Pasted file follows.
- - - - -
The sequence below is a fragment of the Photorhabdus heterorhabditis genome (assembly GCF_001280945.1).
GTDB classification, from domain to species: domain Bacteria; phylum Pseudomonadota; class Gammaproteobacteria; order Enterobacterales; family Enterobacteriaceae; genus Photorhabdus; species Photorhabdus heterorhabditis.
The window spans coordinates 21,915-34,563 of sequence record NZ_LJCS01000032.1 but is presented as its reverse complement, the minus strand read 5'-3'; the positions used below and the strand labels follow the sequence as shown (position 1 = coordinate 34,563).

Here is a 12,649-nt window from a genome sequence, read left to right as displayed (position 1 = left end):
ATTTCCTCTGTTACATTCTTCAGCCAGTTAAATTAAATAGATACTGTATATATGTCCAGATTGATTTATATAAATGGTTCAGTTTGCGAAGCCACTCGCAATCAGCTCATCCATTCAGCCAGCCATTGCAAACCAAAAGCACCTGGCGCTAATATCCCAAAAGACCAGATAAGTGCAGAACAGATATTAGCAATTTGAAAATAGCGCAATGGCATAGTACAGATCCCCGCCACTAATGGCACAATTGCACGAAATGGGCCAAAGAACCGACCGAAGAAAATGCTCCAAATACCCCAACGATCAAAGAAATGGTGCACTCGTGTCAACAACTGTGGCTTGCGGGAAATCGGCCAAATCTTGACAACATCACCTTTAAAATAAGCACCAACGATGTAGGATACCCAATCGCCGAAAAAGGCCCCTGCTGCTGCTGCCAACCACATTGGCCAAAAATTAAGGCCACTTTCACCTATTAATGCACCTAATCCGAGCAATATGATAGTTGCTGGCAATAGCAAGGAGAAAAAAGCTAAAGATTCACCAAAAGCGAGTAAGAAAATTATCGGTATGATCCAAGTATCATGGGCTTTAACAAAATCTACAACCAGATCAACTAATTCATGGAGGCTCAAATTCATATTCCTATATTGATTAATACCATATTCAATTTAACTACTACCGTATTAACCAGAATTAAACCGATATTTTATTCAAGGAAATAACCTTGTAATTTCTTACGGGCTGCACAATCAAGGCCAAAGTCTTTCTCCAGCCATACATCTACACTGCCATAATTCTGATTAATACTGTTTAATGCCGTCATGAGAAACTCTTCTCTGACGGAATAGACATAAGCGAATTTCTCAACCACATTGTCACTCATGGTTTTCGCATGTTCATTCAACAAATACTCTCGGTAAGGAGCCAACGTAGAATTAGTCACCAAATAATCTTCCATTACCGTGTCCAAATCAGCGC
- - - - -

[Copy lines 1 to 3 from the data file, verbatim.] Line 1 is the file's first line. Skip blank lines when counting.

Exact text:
The sequence below is a fragment of the Photorhabdus heterorhabditis genome (assembly GCF_001280945.1).
GTDB classification, from domain to species: domain Bacteria; phylum Pseudomonadota; class Gammaproteobacteria; order Enterobacterales; family Enterobacteriaceae; genus Photorhabdus; species Photorhabdus heterorhabditis.
The window spans coordinates 21,915-34,563 of sequence record NZ_LJCS01000032.1 but is presented as its reverse complement, the minus strand read 5'-3'; the positions used below and the strand labels follow the sequence as shown (position 1 = coordinate 34,563).